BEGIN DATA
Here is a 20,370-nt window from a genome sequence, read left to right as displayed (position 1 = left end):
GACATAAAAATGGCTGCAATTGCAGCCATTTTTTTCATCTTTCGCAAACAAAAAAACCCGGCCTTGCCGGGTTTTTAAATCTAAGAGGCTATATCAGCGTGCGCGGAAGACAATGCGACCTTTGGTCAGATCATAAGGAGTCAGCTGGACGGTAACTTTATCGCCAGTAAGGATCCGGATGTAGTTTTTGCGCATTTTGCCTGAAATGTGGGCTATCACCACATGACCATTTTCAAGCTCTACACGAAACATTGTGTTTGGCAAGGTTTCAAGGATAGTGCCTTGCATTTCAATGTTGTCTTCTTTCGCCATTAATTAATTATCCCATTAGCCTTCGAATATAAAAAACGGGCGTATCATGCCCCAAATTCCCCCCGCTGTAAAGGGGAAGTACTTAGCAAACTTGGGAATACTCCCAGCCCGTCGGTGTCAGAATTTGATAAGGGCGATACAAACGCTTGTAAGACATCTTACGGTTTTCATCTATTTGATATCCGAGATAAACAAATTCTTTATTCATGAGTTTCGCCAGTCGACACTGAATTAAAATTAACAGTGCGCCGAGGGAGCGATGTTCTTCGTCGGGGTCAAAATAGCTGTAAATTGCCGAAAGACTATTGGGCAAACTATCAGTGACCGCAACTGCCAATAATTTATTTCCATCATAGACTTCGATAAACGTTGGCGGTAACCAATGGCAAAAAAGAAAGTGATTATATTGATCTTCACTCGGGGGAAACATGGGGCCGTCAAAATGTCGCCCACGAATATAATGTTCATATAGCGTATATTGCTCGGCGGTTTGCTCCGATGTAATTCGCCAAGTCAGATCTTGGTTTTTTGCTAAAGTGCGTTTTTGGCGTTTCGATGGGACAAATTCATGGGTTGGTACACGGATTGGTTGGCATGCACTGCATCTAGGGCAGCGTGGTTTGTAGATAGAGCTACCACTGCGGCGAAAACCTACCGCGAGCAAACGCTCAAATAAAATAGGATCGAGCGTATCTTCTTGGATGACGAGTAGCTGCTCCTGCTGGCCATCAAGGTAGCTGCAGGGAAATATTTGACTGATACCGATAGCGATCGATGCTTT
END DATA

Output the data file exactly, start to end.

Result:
Here is a 20,370-nt window from a genome sequence, read left to right as displayed (position 1 = left end):
GACATAAAAATGGCTGCAATTGCAGCCATTTTTTTCATCTTTCGCAAACAAAAAAACCCGGCCTTGCCGGGTTTTTAAATCTAAGAGGCTATATCAGCGTGCGCGGAAGACAATGCGACCTTTGGTCAGATCATAAGGAGTCAGCTGGACGGTAACTTTATCGCCAGTAAGGATCCGGATGTAGTTTTTGCGCATTTTGCCTGAAATGTGGGCTATCACCACATGACCATTTTCAAGCTCTACACGAAACATTGTGTTTGGCAAGGTTTCAAGGATAGTGCCTTGCATTTCAATGTTGTCTTCTTTCGCCATTAATTAATTATCCCATTAGCCTTCGAATATAAAAAACGGGCGTATCATGCCCCAAATTCCCCCCGCTGTAAAGGGGAAGTACTTAGCAAACTTGGGAATACTCCCAGCCCGTCGGTGTCAGAATTTGATAAGGGCGATACAAACGCTTGTAAGACATCTTACGGTTTTCATCTATTTGATATCCGAGATAAACAAATTCTTTATTCATGAGTTTCGCCAGTCGACACTGAATTAAAATTAACAGTGCGCCGAGGGAGCGATGTTCTTCGTCGGGGTCAAAATAGCTGTAAATTGCCGAAAGACTATTGGGCAAACTATCAGTGACCGCAACTGCCAATAATTTATTTCCATCATAGACTTCGATAAACGTTGGCGGTAACCAATGGCAAAAAAGAAAGTGATTATATTGATCTTCACTCGGGGGAAACATGGGGCCGTCAAAATGTCGCCCACGAATATAATGTTCATATAGCGTATATTGCTCGGCGGTTTGCTCCGATGTAATTCGCCAAGTCAGATCTTGGTTTTTTGCTAAAGTGCGTTTTTGGCGTTTCGATGGGACAAATTCATGGGTTGGTACACGGATTGGTTGGCATGCACTGCATCTAGGGCAGCGTGGTTTGTAGATAGAGCTACCACTGCGGCGAAAACCTACCGCGAGCAAACGCTCAAATAAAATAGGATCGAGCGTATCTTCTTGGATGACGAGTAGCTGCTCCTGCTGGCCATCAAGGTAGCTGCAGGGAAATATTTGACTGATACCGATAGCGATCGATGCTTT